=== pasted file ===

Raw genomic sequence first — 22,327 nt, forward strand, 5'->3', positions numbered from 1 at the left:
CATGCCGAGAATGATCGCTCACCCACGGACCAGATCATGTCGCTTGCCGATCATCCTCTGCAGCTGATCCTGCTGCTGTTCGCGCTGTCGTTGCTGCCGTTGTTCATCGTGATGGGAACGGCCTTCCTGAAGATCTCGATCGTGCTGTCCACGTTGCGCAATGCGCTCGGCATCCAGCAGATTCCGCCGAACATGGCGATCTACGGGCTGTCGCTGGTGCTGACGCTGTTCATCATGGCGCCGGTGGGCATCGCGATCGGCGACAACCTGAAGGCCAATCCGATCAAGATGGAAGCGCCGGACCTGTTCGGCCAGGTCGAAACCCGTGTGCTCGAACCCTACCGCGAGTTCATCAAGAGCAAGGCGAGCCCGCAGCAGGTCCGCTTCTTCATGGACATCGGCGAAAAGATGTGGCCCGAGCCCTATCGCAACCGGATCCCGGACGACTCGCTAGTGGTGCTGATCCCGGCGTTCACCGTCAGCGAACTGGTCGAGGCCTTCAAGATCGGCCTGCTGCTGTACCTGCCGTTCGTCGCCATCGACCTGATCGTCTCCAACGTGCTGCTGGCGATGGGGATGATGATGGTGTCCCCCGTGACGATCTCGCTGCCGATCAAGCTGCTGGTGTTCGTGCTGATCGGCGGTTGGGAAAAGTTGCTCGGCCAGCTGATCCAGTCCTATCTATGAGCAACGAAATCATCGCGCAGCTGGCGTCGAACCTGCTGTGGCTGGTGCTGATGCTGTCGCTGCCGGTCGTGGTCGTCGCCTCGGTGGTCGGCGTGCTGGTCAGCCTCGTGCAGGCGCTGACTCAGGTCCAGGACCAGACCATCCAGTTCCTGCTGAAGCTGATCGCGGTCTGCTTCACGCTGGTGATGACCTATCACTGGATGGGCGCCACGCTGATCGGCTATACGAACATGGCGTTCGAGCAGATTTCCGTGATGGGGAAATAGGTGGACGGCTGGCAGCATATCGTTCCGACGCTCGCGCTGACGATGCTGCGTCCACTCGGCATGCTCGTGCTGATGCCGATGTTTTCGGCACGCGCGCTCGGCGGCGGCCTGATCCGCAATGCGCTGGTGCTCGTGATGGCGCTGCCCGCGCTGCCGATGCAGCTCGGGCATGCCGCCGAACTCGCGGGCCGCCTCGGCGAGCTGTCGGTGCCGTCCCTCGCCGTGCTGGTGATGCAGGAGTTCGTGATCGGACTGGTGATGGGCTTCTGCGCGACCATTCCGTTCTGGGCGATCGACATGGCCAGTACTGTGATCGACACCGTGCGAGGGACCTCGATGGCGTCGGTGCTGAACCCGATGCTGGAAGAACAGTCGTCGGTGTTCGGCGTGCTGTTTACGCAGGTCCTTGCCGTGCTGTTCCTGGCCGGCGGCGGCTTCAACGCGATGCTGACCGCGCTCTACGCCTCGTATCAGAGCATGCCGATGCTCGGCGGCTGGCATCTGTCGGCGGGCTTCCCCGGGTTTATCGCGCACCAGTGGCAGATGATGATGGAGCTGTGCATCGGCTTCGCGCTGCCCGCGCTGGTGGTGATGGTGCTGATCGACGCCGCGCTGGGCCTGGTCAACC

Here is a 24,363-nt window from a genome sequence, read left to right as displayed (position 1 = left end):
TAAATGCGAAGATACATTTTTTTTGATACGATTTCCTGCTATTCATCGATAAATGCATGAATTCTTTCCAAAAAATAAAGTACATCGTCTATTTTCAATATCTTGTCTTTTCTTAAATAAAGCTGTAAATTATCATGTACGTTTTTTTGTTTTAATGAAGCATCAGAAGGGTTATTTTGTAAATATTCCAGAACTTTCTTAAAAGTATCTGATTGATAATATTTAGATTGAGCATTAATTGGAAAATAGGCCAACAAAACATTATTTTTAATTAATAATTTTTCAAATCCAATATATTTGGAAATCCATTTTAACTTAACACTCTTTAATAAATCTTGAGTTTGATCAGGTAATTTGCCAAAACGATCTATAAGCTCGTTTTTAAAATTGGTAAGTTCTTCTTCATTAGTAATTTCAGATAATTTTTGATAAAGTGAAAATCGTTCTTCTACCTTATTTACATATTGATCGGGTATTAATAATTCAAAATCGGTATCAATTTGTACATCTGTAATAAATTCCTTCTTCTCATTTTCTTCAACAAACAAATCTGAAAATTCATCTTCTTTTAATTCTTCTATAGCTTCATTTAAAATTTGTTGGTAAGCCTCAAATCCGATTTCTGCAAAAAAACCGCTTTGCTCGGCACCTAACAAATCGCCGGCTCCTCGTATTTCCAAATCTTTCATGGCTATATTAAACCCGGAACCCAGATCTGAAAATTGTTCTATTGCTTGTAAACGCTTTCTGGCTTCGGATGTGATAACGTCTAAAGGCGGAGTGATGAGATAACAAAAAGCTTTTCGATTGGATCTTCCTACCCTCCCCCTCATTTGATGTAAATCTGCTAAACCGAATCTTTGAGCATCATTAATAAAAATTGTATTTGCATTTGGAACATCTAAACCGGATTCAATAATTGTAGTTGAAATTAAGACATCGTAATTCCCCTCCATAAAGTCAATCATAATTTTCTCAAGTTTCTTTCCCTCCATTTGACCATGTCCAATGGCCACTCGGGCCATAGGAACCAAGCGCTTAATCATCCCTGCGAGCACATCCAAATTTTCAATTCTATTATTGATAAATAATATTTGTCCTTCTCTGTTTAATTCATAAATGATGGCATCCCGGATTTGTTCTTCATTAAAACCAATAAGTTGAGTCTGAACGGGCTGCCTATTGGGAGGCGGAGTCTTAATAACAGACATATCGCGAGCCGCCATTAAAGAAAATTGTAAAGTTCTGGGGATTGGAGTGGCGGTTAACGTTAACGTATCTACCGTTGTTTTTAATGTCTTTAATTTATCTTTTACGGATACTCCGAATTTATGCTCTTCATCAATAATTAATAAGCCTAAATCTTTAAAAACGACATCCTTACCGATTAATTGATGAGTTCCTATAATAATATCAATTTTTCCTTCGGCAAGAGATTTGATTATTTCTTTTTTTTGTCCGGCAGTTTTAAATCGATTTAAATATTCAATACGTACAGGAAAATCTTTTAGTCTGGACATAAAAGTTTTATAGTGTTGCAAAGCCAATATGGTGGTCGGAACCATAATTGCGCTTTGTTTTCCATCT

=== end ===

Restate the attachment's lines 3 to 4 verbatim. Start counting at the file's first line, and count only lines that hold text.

Here is a 24,363-nt window from a genome sequence, read left to right as displayed (position 1 = left end):
TAAATGCGAAGATACATTTTTTTTGATACGATTTCCTGCTATTCATCGATAAATGCATGAATTCTTTCCAAAAAATAAAGTACATCGTCTATTTTCAATATCTTGTCTTTTCTTAAATAAAGCTGTAAATTATCATGTACGTTTTTTTGTTTTAATGAAGCATCAGAAGGGTTATTTTGTAAATATTCCAGAACTTTCTTAAAAGTATCTGATTGATAATATTTAGATTGAGCATTAATTGGAAAATAGGCCAACAAAACATTATTTTTAATTAATAATTTTTCAAATCCAATATATTTGGAAATCCATTTTAACTTAACACTCTTTAATAAATCTTGAGTTTGATCAGGTAATTTGCCAAAACGATCTATAAGCTCGTTTTTAAAATTGGTAAGTTCTTCTTCATTAGTAATTTCAGATAATTTTTGATAAAGTGAAAATCGTTCTTCTACCTTATTTACATATTGATCGGGTATTAATAATTCAAAATCGGTATCAATTTGTACATCTGTAATAAATTCCTTCTTCTCATTTTCTTCAACAAACAAATCTGAAAATTCATCTTCTTTTAATTCTTCTATAGCTTCATTTAAAATTTGTTGGTAAGCCTCAAATCCGATTTCTGCAAAAAAACCGCTTTGCTCGGCACCTAACAAATCGCCGGCTCCTCGTATTTCCAAATCTTTCATGGCTATATTAAACCCGGAACCCAGATCTGAAAATTGTTCTATTGCTTGTAAACGCTTTCTGGCTTCGGATGTGATAACGTCTAAAGGCGGAGTGATGAGATAACAAAAAGCTTTTCGATTGGATCTTCCTACCCTCCCCCTCATTTGATGTAAATCTGCTAAACCGAATCTTTGAGCATCATTAATAAAAATTGTATTTGCATTTGGAACATCTAAACCGGATTCAATAATTGTAGTTGAAATTAAGACATCGTAATTCCCCTCCATAAAGTCAATCATAATTTTCTCAAGTTTCTTTCCCTCCATTTGACCATGTCCAATGGCCACTCGGGCCATAGGAACCAAGCGCTTAATCATCCCTGCGAGCACATCCAAATTTTCAATTCTATTATTGATAAATAATATTTGTCCTTCTCTGTTTAATTCATAAATGATGGCATCCCGGATTTGTTCTTCATTAAAACCAATAAGTTGAGTCTGAACGGGCTGCCTATTGGGAGGCGGAGTCTTAATAACAGACATATCGCGAGCCGCCATTAAAGAAAATTGTAAAGTTCTGGGGATTGGAGTGGCGGTTAACGTTAACGTATCTACCGTTGTTTTTAATGTCTTTAATTTATCTTTTACGGATACTCCGAATTTATGCTCTTCATCAATAATTAATAAGCCTAAATCTTTAAAAACGACATCCTTACCGATTAATTGATGAGTTCCTATAATAATATCAATTTTTCCTTCGGCAAGAGATTTGATTATTTCTTTTTTTTGTCCGGCAGTTTTAAATCGATTTAAATATTCAATACGTACAGGAAAATCTTTTAGTCTGGACATAAAAGTTTTATAGTGTTGCAAAGCCAATATGGTGGTCGGAACCATAATTGCGCTTTGTTTTCCATCT